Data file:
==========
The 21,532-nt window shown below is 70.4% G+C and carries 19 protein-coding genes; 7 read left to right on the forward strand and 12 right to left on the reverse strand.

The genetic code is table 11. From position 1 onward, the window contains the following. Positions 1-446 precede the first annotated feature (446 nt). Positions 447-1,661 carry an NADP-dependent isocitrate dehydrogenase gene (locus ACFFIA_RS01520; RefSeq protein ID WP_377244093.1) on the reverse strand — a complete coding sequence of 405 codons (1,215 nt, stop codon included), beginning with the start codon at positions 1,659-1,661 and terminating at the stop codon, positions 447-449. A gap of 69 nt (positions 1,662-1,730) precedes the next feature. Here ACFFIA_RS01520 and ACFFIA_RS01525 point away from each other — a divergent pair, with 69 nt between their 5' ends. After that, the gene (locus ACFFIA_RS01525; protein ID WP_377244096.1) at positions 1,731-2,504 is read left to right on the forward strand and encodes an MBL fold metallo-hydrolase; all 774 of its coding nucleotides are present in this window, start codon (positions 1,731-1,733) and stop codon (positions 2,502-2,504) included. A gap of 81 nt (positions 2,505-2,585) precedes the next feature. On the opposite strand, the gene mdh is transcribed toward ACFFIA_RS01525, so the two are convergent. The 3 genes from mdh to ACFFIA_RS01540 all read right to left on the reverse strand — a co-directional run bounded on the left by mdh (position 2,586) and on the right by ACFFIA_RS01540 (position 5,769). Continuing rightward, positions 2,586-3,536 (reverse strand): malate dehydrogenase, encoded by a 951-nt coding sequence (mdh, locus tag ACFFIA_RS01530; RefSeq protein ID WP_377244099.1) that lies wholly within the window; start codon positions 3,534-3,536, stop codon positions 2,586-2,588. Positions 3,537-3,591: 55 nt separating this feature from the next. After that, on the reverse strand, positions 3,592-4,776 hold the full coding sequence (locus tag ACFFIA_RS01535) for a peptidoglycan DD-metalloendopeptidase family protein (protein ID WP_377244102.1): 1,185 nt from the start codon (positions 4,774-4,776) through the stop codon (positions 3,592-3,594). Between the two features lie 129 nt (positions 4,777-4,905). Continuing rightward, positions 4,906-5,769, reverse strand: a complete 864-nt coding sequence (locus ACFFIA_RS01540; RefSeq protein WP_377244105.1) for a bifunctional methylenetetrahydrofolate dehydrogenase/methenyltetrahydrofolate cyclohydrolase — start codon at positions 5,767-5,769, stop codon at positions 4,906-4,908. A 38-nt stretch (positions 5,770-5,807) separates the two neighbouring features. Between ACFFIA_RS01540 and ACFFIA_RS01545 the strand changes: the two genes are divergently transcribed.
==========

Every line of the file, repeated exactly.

The 21,532-nt window shown below is 70.4% G+C and carries 19 protein-coding genes; 7 read left to right on the forward strand and 12 right to left on the reverse strand.

The genetic code is table 11. From position 1 onward, the window contains the following. Positions 1-446 precede the first annotated feature (446 nt). Positions 447-1,661 carry an NADP-dependent isocitrate dehydrogenase gene (locus ACFFIA_RS01520; RefSeq protein ID WP_377244093.1) on the reverse strand — a complete coding sequence of 405 codons (1,215 nt, stop codon included), beginning with the start codon at positions 1,659-1,661 and terminating at the stop codon, positions 447-449. A gap of 69 nt (positions 1,662-1,730) precedes the next feature. Here ACFFIA_RS01520 and ACFFIA_RS01525 point away from each other — a divergent pair, with 69 nt between their 5' ends. After that, the gene (locus ACFFIA_RS01525; protein ID WP_377244096.1) at positions 1,731-2,504 is read left to right on the forward strand and encodes an MBL fold metallo-hydrolase; all 774 of its coding nucleotides are present in this window, start codon (positions 1,731-1,733) and stop codon (positions 2,502-2,504) included. A gap of 81 nt (positions 2,505-2,585) precedes the next feature. On the opposite strand, the gene mdh is transcribed toward ACFFIA_RS01525, so the two are convergent. The 3 genes from mdh to ACFFIA_RS01540 all read right to left on the reverse strand — a co-directional run bounded on the left by mdh (position 2,586) and on the right by ACFFIA_RS01540 (position 5,769). Continuing rightward, positions 2,586-3,536 (reverse strand): malate dehydrogenase, encoded by a 951-nt coding sequence (mdh, locus tag ACFFIA_RS01530; RefSeq protein ID WP_377244099.1) that lies wholly within the window; start codon positions 3,534-3,536, stop codon positions 2,586-2,588. Positions 3,537-3,591: 55 nt separating this feature from the next. After that, on the reverse strand, positions 3,592-4,776 hold the full coding sequence (locus tag ACFFIA_RS01535) for a peptidoglycan DD-metalloendopeptidase family protein (protein ID WP_377244102.1): 1,185 nt from the start codon (positions 4,774-4,776) through the stop codon (positions 3,592-3,594). Between the two features lie 129 nt (positions 4,777-4,905). Continuing rightward, positions 4,906-5,769, reverse strand: a complete 864-nt coding sequence (locus ACFFIA_RS01540; RefSeq protein WP_377244105.1) for a bifunctional methylenetetrahydrofolate dehydrogenase/methenyltetrahydrofolate cyclohydrolase — start codon at positions 5,767-5,769, stop codon at positions 4,906-4,908. A 38-nt stretch (positions 5,770-5,807) separates the two neighbouring features. Between ACFFIA_RS01540 and ACFFIA_RS01545 the strand changes: the two genes are divergently transcribed.